National Geographic : 1956 Sep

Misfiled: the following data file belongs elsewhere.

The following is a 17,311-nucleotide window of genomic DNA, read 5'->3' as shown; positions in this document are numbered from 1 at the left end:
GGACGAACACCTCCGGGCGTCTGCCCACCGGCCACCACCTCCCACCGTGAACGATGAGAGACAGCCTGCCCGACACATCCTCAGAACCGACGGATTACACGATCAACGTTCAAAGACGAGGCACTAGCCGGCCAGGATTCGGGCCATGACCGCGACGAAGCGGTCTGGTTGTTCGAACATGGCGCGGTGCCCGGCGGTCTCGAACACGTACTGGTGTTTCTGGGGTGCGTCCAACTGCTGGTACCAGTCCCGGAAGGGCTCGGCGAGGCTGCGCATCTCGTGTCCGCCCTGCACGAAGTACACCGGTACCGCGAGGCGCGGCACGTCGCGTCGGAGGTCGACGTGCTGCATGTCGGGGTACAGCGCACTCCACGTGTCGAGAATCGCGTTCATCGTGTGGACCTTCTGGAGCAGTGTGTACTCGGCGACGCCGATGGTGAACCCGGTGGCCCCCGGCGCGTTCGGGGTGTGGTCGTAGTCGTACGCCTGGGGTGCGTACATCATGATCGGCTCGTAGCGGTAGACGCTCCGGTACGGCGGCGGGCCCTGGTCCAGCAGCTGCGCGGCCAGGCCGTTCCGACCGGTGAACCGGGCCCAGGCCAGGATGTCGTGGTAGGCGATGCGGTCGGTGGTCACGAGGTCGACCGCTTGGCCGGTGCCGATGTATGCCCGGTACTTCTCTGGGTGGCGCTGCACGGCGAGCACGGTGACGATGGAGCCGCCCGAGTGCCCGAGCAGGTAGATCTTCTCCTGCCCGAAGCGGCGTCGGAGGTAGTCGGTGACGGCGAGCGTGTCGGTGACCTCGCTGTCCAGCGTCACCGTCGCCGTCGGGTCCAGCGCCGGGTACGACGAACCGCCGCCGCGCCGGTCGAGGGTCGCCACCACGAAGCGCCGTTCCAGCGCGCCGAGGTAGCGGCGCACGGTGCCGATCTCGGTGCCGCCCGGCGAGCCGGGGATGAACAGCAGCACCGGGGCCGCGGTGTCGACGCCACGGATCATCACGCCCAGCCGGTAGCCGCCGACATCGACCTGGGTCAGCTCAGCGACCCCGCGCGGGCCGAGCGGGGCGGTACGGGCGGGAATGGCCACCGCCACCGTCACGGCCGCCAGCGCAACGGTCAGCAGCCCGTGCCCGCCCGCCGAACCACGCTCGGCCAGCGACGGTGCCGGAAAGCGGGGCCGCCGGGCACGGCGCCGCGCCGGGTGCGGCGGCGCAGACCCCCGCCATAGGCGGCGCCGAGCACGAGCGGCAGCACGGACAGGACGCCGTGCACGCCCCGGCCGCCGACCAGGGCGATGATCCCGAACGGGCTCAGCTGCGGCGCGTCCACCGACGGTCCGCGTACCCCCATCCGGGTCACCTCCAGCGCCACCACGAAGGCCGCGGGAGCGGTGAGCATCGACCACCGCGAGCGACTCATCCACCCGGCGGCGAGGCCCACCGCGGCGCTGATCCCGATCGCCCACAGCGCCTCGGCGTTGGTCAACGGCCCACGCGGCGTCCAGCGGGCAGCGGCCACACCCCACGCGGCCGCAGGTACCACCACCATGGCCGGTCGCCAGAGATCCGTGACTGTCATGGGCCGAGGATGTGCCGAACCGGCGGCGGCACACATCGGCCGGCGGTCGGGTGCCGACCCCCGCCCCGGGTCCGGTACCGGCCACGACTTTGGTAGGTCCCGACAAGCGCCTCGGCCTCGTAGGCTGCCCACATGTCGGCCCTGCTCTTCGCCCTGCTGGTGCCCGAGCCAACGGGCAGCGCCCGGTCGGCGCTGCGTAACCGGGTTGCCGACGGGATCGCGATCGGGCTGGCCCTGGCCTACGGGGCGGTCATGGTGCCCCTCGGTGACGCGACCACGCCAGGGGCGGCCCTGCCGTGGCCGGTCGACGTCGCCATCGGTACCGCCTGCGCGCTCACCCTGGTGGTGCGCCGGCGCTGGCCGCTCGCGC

303 Skiers Coast down the Roof of an Inn Buried in Oregon Snow Winter guests use tunnels to enter Timberline Lodge, a resort in Mount Hood National Forest. The tract was Douglas fir. Had it been regular national forest, not an experimental area, it would have been put to bid. The win ning operator would have signed a contract with the Forest Service, agreeing to build the logging roads to Service standards. Some times the Government builds the roads. Either way, they remain Government property, for the future use of hunters, fishermen, fire crews, or other loggers. Carl's operator went into the woods under the terms of a negotiated agreement. He assented to the usual Forest Service stipula tions as to good forestry-for example, not to disfigure the hills, lest erosion begin; to halt operations on days of high fire danger; to dispose of waste limbs, tops, and chunks. Now the loggers came in, each crew with a gasoline-driven chain saw. Not for the modern lumberjack is the slow labor of handsawing. The power saw can cut down any but the very largest tree in ten minutes or so (page 316). At points selected for loading the logs onto trucks, spar trees were left standing. Daring high climbers went up these giants to strip them of branches and attach to their tops the long tackles that would be carried out into the woods to bring the timber in to the base of the spar tree. In lumbermen's parlance, this was a "high lead" operation: the tackle angled down from high up, so that it would lift the logs as it pulled, thus keeping them from fouling on rocks and stumps.